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Disney 3Q Profit Up Despite DVD Slowdown

1 Aug, 2007 By: Erik Gruenwedel



The Walt Disney Co. reported a 4% increase in third-quarter (ended June 30) studio entertainment revenue to $1.8 billion despite the lack of a major DVD release.

In a call with investors, Tom Staggs, SVP and CFO of Disney, said worldwide DVD sales in the quarter sagged in comparison to last year when The Chronicles of Narnia: The Lion, the Witch and the Wardrobe sold more than 18 million units.

“[There was] no comparable release in this year's Q3,” Staggs said.

Operating income, which represents profit before taxes and interest payments, in the segment declined 20% to $192 million.

He said strong box office results from Pirates of the Caribbean: At World's End and Disney/Pixar's Ratatouille helped save the quarter, despite high marketing costs associated with the latter's theatrical release at the end of the quarter.

Staggs warned that fourth-quarter results (ended Sept. 30) will be held in comparison to last year's release of Pirates of the Caribbean: Dead Man's Chest, which went on to become the third most successful movie in box office history.

Disney President and CEO Bob Iger said At World's End will be released on DVD in time for Christmas and on next-generation optical media format Blu-ray Disc. He said a special edition release featuring all three “Pirates” titles was forthcoming as well.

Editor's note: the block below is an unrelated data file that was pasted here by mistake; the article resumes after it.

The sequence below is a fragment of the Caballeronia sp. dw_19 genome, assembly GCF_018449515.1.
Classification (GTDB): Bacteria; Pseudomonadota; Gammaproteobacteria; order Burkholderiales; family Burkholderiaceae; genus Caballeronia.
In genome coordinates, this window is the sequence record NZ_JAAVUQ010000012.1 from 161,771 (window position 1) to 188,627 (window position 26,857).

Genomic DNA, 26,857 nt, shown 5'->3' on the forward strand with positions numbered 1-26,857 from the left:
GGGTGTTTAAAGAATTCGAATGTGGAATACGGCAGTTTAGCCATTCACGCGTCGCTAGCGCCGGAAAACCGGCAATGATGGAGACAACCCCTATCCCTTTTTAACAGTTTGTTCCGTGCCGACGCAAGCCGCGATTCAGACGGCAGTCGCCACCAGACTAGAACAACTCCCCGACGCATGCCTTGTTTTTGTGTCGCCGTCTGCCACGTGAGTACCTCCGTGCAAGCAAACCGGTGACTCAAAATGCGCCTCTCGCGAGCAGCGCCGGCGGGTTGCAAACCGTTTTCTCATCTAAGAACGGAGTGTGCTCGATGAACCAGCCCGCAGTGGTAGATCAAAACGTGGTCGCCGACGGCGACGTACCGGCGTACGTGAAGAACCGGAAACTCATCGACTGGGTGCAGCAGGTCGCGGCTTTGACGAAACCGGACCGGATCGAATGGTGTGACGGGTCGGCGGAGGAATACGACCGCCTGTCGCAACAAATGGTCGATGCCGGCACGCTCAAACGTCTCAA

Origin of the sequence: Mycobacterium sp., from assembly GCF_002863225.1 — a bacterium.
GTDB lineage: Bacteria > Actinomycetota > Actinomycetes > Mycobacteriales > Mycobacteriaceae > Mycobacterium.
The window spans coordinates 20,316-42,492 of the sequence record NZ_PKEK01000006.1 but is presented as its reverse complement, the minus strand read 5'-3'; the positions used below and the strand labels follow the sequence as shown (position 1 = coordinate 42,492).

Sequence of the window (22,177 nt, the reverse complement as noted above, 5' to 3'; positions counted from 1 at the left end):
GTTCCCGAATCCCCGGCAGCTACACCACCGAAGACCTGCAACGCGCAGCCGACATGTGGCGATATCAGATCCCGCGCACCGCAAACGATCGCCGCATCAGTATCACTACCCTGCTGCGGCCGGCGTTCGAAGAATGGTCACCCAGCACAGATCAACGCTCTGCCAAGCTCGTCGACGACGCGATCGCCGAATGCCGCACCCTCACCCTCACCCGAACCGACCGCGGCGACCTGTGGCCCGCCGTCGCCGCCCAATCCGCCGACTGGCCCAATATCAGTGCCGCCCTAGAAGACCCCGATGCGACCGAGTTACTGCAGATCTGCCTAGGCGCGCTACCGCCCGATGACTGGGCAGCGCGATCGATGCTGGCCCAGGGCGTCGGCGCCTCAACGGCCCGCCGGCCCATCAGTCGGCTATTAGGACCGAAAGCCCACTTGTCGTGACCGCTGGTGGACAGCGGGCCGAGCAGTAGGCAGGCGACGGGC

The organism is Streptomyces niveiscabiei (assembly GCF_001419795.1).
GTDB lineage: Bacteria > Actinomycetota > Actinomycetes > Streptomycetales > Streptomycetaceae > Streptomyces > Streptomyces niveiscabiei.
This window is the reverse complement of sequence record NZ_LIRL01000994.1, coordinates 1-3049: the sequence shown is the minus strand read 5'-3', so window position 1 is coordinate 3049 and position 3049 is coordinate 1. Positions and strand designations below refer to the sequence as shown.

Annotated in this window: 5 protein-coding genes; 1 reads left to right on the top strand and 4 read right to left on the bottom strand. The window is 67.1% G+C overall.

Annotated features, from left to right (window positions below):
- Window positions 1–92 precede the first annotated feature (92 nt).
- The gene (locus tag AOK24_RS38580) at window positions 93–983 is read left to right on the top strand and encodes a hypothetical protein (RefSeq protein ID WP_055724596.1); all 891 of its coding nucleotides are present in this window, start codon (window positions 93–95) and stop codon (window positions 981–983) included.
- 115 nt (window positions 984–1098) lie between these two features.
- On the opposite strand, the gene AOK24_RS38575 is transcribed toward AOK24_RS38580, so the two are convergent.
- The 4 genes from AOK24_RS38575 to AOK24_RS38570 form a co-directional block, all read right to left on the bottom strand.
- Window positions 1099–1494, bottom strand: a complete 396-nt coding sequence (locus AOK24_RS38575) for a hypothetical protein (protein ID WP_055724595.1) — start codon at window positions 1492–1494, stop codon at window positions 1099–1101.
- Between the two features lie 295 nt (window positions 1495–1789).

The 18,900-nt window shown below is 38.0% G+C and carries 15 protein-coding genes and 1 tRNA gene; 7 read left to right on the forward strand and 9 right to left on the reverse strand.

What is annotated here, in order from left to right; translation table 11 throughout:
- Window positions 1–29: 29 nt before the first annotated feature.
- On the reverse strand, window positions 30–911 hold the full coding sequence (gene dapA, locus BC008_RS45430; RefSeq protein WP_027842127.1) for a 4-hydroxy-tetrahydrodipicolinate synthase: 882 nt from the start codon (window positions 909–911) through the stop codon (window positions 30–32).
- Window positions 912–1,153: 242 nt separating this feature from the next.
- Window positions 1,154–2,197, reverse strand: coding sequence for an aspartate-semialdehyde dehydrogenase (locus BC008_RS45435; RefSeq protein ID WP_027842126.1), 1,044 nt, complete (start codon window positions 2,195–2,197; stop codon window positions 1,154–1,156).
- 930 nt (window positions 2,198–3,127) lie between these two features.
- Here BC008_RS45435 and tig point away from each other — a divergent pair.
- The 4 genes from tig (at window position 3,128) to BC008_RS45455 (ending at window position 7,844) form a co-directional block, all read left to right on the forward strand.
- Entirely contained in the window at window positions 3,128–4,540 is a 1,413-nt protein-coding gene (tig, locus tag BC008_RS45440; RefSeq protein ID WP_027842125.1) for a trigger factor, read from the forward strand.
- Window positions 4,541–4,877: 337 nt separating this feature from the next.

Staggs said the company continued to be pleased by the results of its self-published video games, including recent release At World's End.

“We are encouraged by the success thus far in this business,” Staggs said. “But as we continue to ramp up our investment in video games, these efforts will continue to dampen margins for consumer products in the near term.”

The CFO said the just announced acquisition of Canadian-based children's online Web site Club Penguin will significantly increase incremental revenue based on its paid subscriber base of more than 700,000 members and 12 million unique visitors.

“We believe that figure can continue to grow,” he said.

Staggs said Disney paid $350 million up front for Club Penguin with the potential for additional purchase price payments of as much as $350 million through 2009 depending on the growth of the site's earnings.

The site will be re-branded Disney's Club Penguin and incorporated into revamped Disney.com, which the Disney executives said is aggressively pursuing kids and families through online video, games and video-on-demand (VOD).

For the quarter, Disney posted income of $1.17 billion on revenue of more than $9 billion, compared to profit of $1.1 billion and revenue of $8.4 billion last year.

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